Studio visit is a Q&A with a local artist. Here, Melissa Merli chats with Sally Walsh, an artist who creates watercolors and pottery and whose work was included in the recent 'Three Ways to Get There' show along with work by Cecil Bilbo and Phil Strang at the Indi Go Artist Co-Op in downtown Champaign.
Q: What do you teach at Richland Community College?
A: I teach art classes; it really depends on the semester. I've been teaching art appreciation, and I really like that a lot. Whatever they ask me to teach.
Q: Are you full time?
A: No. I wish I was.
Q: How long have you been making art?
A: Oh, my. Thirty-plus years. I was the art teacher in Farmer City before they cut art from the curriculum in 2003, and I've been at Richland since 1998.
Q: Are your degrees in art?
A: I have a bachelor's degree in art education from Eastern Illinois University and a master's in art education from the University of Illinois.
Q: What do you specialize in and why?
A: Watercolor and pottery. For me, the pottery is relaxing therapy. I don't teach pottery at Richland. I just take the class there over and over.
Richland has an agreement, I guess you'd call it: If you teach a certain number of classes, you can take a class tuition-free. I take advantage of that opportunity — it's a wonderful opportunity.
The ceramics teacher, Shirley Kramer, is very good. Every time I take a class from her, I learn new things. That's my treat for myself. I like to throw on a wheel — that's my therapy.
Q: How did you get started on watercolors?
A: I just like them. If you compare them to oil paint, watercolor dries faster, so that makes them portable.
Q: Do you do plein air paintings?
Q: Are you from Farmer City originally? How did you get started in the arts?
A: I grew up in the Chicago suburbs. My grandmother was an artist. My dad was an artist. My mother was a musician. They weren't professionals, though. They had careers that earned money.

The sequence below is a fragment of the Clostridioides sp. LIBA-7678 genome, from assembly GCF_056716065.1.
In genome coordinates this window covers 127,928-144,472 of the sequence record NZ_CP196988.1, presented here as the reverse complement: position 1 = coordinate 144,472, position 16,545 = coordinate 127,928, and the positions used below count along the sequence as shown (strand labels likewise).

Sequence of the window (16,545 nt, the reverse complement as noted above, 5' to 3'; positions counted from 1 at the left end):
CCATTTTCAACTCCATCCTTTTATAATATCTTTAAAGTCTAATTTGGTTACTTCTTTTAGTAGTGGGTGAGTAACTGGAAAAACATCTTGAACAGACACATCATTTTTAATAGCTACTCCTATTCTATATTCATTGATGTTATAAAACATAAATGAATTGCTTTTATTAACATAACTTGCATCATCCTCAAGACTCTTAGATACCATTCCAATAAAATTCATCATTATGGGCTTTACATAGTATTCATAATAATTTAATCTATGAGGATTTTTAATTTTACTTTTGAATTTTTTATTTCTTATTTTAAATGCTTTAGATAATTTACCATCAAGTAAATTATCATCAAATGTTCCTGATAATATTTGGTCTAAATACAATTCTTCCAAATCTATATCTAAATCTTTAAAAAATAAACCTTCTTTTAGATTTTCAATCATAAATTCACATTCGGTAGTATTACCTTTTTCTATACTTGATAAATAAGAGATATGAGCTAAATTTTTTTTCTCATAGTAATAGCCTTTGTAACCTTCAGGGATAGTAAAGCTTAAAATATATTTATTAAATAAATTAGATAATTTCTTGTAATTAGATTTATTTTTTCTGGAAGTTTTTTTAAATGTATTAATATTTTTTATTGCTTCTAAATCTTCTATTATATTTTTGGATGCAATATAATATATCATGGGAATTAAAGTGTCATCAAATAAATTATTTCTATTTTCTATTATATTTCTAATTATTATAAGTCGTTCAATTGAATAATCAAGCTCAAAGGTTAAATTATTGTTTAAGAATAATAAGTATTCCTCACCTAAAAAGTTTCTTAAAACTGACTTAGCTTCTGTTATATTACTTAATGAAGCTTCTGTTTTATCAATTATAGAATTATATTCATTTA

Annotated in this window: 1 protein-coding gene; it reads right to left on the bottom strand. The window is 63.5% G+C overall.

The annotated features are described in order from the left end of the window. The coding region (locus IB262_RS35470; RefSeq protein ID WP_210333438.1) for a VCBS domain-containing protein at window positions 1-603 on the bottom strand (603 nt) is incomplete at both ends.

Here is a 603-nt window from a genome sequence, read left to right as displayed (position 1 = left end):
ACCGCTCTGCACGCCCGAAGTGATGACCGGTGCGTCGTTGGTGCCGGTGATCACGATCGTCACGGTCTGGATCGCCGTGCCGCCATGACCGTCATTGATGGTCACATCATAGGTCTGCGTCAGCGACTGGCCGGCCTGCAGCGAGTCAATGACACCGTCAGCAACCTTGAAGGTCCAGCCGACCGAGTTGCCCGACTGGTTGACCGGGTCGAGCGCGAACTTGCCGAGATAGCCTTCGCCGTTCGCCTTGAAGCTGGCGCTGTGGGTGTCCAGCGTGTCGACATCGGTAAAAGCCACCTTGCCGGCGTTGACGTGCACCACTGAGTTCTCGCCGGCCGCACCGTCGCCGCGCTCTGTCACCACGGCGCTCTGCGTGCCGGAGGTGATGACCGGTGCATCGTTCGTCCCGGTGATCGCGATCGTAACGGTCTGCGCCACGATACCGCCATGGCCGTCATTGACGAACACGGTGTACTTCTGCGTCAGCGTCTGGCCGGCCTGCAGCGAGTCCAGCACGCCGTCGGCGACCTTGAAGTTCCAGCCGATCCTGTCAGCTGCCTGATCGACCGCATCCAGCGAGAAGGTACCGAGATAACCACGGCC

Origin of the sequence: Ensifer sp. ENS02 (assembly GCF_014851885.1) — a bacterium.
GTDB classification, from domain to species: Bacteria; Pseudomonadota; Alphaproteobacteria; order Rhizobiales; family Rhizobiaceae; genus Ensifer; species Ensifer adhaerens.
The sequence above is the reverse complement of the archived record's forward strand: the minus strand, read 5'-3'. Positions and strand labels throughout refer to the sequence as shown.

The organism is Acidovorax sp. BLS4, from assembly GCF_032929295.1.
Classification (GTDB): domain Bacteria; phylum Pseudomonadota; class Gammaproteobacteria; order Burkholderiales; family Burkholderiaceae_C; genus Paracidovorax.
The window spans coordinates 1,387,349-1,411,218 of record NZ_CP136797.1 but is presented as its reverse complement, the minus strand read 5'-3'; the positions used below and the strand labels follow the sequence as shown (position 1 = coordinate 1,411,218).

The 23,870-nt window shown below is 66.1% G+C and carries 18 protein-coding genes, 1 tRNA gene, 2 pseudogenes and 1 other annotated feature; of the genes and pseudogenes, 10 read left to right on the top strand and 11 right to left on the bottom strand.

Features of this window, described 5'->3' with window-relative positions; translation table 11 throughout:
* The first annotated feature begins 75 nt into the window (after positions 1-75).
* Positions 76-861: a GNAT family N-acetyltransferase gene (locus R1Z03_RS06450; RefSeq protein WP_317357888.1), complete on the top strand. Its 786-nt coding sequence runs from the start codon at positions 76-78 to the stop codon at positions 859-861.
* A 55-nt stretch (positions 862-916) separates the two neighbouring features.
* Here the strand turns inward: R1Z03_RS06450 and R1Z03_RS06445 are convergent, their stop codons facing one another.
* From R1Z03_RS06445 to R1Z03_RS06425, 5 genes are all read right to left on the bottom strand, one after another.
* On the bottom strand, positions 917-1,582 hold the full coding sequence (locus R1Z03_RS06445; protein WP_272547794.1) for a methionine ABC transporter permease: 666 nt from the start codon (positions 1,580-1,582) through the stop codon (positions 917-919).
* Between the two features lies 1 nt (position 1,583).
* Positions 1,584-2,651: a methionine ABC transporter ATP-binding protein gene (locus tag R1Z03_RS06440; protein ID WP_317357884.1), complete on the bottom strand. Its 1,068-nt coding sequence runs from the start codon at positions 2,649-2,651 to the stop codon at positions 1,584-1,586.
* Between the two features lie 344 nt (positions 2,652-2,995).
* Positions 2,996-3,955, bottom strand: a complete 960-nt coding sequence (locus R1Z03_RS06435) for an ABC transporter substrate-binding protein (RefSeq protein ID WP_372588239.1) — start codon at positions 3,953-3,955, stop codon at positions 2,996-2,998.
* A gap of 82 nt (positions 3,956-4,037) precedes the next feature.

Q: Do you make functional pottery mostly?
A: I like to make pottery I can use every day, and I do use it every day. So the pottery I make, we have in the kitchen. It goes into the dishwasher and microwave. If a piece gets broken, oh, darn, I have to make another one.
I'm very interested in the aesthetics of pottery. This bowl is a good example. When you hold it in your hand, it feels very balanced. It doesn't feel heavy. The inside contours should match the outside contours, and it should feel very balanced. It should not feel heavy.
The one thing Shirley Kramer taught me, and I never knew it before, was a bowl has no bottom. It's a continuous curve. A lot of people will make a bowl with straight sides and a flat bottom — that's not a bowl, in the purest sense of the word. Well, what is it, then? I guess you could say it's a dish. But it's not a bowl.
Once you fine-tune the art of throwing, there's the aesthetic of a balanced piece. Some shapes are just much harder to throw than others.
Q: How did you get involved in this three-person show at the Indi Go Artist Co-op in Champaign?
A: Quite by accident. Call it a serendipity. I met Cecil (Bilbo) about a year ago at an educational retreat at Allerton Park in Monticello. Richland, Parkland College and Heartland Community College in Bloomington all sent delegates.
They divided us into teams to discuss different educational issues. He set up a Facebook page so we could continue to discuss the issues.
Several months ago, he sent me an email: "You want to have an art show with me and (Phil Strang)?" Yes.
Q: Do you ever show or sell your work in Farmer City?
A: No, I have never done anything like this. Down at Richland, we have an annual faculty show, and I show in that.
Here at Indi Go, I have learned a lot about downtown Champaign in the past few days. I love the way the city has sculptures all around and last Friday night was so cool. Music and people everywhere! What a tribute to the arts!
This has been a fun experience and a real self-esteem booster to sell a painting. Everyone has been nice — now if only there was free parking somewhere!